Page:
Isabela Island
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Surviving Devastation
Human beings have exploited the giant tortoises for hundreds of years; pirates, whalers, and even Charles Darwin's HMS Beagle crew took these animals as food, or harvested them for oil. Entire populations have been decimated, and some sub-species eradicated. Galapagos conservation programs aimed at restoring native populations have helped numbers rebound, though the tortoise still faces an uphill battle against invasive species like goats, donkeys, cats, rats, and dogs. Reintroduction, breeding, and eradication programs set in motion in the mid-1960s have seen tortoise numbers on Espanola, Pinzon, Isabela and Pinta climb; more than 2,000 tortoises have been reintroduced to these islands, though Galapagos Conservancy recognizes that plenty of work is still to come. Over a 10-year period, the project aims to accomplish these goals: - restore tortoise populations, including those considered “extinct in the wild,” through a combination of in situ management, breeding and rearing tortoises where appropriate, and repopulation of an island where tortoises are extinct through the use of an analog (closely-related) species. - evaluate habitat conditions and restore where necessary - improve education/outreach in service of giant tortoise conservation
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Help Boost the Penguin Population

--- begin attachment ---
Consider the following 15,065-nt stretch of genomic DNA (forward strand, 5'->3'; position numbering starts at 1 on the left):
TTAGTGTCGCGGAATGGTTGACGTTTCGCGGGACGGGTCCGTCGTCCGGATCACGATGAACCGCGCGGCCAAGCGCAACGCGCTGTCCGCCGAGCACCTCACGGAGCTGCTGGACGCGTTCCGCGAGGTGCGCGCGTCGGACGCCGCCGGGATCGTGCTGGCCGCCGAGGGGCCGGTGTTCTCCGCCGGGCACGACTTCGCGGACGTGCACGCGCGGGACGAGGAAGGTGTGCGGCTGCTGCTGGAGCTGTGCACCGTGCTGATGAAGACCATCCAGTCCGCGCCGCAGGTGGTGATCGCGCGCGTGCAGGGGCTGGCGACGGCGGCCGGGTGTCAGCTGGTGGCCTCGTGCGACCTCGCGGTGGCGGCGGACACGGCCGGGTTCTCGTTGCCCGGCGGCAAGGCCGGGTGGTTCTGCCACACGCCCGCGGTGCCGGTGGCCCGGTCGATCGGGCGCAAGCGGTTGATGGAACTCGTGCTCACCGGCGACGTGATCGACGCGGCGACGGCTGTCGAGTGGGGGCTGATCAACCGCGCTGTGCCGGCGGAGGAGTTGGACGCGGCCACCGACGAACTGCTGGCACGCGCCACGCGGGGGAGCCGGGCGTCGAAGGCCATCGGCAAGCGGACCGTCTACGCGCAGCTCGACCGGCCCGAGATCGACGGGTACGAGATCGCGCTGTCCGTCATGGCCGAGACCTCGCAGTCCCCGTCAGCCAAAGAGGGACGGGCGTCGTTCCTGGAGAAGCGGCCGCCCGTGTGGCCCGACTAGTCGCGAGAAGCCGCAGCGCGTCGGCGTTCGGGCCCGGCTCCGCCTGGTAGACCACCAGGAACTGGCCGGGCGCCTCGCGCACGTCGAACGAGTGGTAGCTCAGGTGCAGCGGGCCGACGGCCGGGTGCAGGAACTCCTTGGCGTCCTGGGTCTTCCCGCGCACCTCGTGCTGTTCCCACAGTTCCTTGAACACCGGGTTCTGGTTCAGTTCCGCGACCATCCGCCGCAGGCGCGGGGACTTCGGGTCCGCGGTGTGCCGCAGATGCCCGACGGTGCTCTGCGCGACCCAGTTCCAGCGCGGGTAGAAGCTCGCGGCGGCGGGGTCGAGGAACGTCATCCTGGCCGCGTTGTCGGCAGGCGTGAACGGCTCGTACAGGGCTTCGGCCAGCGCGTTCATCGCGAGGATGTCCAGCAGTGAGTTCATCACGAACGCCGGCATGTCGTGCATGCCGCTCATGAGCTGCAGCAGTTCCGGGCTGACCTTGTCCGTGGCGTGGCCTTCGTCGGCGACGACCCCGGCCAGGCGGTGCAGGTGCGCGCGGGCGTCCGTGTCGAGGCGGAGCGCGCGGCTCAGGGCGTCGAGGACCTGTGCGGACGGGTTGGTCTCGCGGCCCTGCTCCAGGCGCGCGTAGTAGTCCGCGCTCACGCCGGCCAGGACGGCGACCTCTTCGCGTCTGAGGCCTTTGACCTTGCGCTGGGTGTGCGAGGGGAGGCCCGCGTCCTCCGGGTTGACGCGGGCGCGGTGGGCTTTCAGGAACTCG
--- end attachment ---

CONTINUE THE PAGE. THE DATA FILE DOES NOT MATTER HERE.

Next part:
In 2013, Galapagos Conservancy launched a penguin re-population program that will run through 2014. The Galapagos penguin is among the rarest and most endangered of penguin species. Limited nesting sights on the islands prevent the penguins from breeding and feeding properly, a problem Galapagos Conservancy is tackling by building new penguin nesting sites on a number of islands; whether or not these "penguin condos" encourage the animals to breed remains to be seen, but it is a fine example of the work the organization is doing to help protect endemic species. The Galapagos Islands are the only place in the world where penguins live north of the equator, and the only place we can swim with them without freezing to death in five minutes. From Galapagos Conservancy: "If you are interested in helping Dr. Boersma with her work, she is compiling a photo database and asking visitors to the islands to share their photos of Galapagos penguins, along with the date and location of the photo. From this photo database, her research team can determine when penguins are molting and when juveniles appear in the population."
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